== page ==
Adherence to study medication and visits: Data from the BABY HUG trial

Courtney D. Thornburg, Zora R. Rogers, Michael R. Jeng, Sohail R. Rana, Rathi V. Iyer, Lane Faughnan, Leann Hassen, Jennifer Marshall, Roy P. McDonald, Winfred C. Wang, Xiangke Huang, Renée C. Rees

Research output: Contribution to journalArticle

24 Citations (Scopus)

Abstract

Background. Subject retention and adherence are essential to maintain the power and validity of the Pediatric Hydroxyurea Phase III Clinical Trial (BABY HUG). We designed a study to assess adherence with study medication administration and study visits and to evaluate socioeconomic factors (SES) that may influence these measurements of adherence. These data are important for assessing impact of adherence on BABY HUG trial outcome and defining impact of SES on adherence. Methods. Each subject's median study medication (MedAd) and mean visit adherence (VAd) were evaluated. We examined associations of adherence with SES of participating families. Results. MedAd data were available on 153 of the 191 subjects who started randomized study medication. MedAd was 101.7% of volume prescribed, with 88.9% of subjects taking at least 80% of doses. VAd data were available on 185 of the 191 subjects who started randomized study medication. VAd was 97.3%, with 82.2% of subjects having no missed visits. During dose titration, subjects had on average 12.9% higher medication adherence than subjects who were on a stable dose and had less frequent study visits. MedAd and VAd were not significantly associated with SES. Conclusion. Subjects in the BABY HUG trial have had excellent adherence. SES was not associated with adherence, suggesting that SES should not be used as a criterion for enrolment in clinical trials. Additional efforts are needed to maintain medication adherence, particularly when the interval between scheduled visits increases. (ClinicalTrials.gov number, NCT00006400).

Original languageEnglish (US)
Pages (from-to)260-264
Number of pages5
JournalPediatric Blood and Cancer
Volume54
Issue number2
DOIs
StatePublished - Feb 2010

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Medication Adherence
Phase III Clinical Trials
Hydroxyurea
Clinical Trials
Pediatrics
Power (Psychology)

Keywords

  • Anti-sickling agents
  • Clinical trial
  • Non-adherence
  • Study retention

ASJC Scopus subject areas

  • Oncology
  • Pediatrics, Perinatology, and Child Health
  • Hematology

Cite this

Thornburg, C. D., Rogers, Z. R., Jeng, M. R., Rana, S. R., Iyer, R. V., Faughnan, L., ... Rees, R. C. (2010). Adherence to study medication and visits: Data from the BABY HUG trial. Pediatric Blood and Cancer, 54(2), 260-264. https://doi.org/10.1002/pbc.22324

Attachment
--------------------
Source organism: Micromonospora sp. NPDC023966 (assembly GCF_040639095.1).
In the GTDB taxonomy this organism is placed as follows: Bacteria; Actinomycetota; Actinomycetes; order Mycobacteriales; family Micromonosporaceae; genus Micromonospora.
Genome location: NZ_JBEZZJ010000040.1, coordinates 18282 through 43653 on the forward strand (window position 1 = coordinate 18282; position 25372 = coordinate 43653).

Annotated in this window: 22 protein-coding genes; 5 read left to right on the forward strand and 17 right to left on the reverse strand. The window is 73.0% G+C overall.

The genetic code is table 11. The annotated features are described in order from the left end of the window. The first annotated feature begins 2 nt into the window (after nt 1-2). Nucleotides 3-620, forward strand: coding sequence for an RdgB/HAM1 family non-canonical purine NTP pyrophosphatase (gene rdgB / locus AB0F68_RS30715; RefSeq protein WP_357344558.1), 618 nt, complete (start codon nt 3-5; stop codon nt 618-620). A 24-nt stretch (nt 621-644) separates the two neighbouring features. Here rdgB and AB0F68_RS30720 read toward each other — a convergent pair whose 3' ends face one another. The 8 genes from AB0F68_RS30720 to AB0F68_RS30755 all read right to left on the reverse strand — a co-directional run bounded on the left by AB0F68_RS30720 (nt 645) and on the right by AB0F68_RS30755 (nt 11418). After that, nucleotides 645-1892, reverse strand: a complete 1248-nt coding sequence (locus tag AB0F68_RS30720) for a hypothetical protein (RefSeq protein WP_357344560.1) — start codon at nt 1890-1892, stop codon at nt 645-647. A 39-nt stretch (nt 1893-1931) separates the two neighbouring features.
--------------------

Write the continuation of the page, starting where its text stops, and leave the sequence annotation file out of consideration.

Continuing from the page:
Adherence to study medication and visits : Data from the BABY HUG trial. / Thornburg, Courtney D.; Rogers, Zora R.; Jeng, Michael R.; Rana, Sohail R.; Iyer, Rathi V.; Faughnan, Lane; Hassen, Leann; Marshall, Jennifer; McDonald, Roy P.; Wang, Winfred C.; Huang, Xiangke; Rees, Renée C.

In: Pediatric Blood and Cancer, Vol. 54, No. 2, 02.2010, p. 260-264.

Research output: Contribution to journalArticle

Thornburg, CD, Rogers, ZR, Jeng, MR, Rana, SR, Iyer, RV, Faughnan, L, Hassen, L, Marshall, J, McDonald, RP, Wang, WC, Huang, X & Rees, RC 2010, 'Adherence to study medication and visits: Data from the BABY HUG trial', Pediatric Blood and Cancer, vol. 54, no. 2, pp. 260-264. https://doi.org/10.1002/pbc.22324
Thornburg, Courtney D. ; Rogers, Zora R. ; Jeng, Michael R. ; Rana, Sohail R. ; Iyer, Rathi V. ; Faughnan, Lane ; Hassen, Leann ; Marshall, Jennifer ; McDonald, Roy P. ; Wang, Winfred C. ; Huang, Xiangke ; Rees, Renée C. / Adherence to study medication and visits : Data from the BABY HUG trial. In: Pediatric Blood and Cancer. 2010 ; Vol. 54, No. 2. pp. 260-264.
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abstract = "Background. Subject retention and adherence are essential to maintain the power and validity of the Pediatric Hydroxyurea Phase III Clinical Trial (BABY HUG). We designed a study to assess adherence with study medication administration and study visits and to evaluate socioeconomic factors (SES) that may influence these measurements of adherence. These data are important for assessing impact of adherence on BABY HUG trial outcome and defining impact of SES on adherence. Methods. Each subject's median study medication (MedAd) and mean visit adherence (VAd) were evaluated. We examined associations of adherence with SES of participating families. Results. MedAd data were available on 153 of the 191 subjects who started randomized study medication. MedAd was 101.7{\%} of volume prescribed, with 88.9{\%} of subjects taking at least 80{\%} of doses. VAd data were available on 185 of the 191 subjects who started randomized study medication. VAd was 97.3{\%}, with 82.2{\%} of subjects having no missed visits. During dose titration, subjects had on average 12.9{\%} higher medication adherence than subjects who were on a stable dose and had less frequent study visits. MedAd and VAd were not significantly associated with SES. Conclusion. Subjects in the BABY HUG trial have had excellent adherence. SES was not associated with adherence, suggesting that SES should not be used as a criterion for enrolment in clinical trials. Additional efforts are needed to maintain medication adherence, particularly when the interval between scheduled visits increases. (ClinicalTrials.gov number, NCT00006400).",
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AU - Iyer, Rathi V.

AU - Faughnan, Lane

AU - Hassen, Leann

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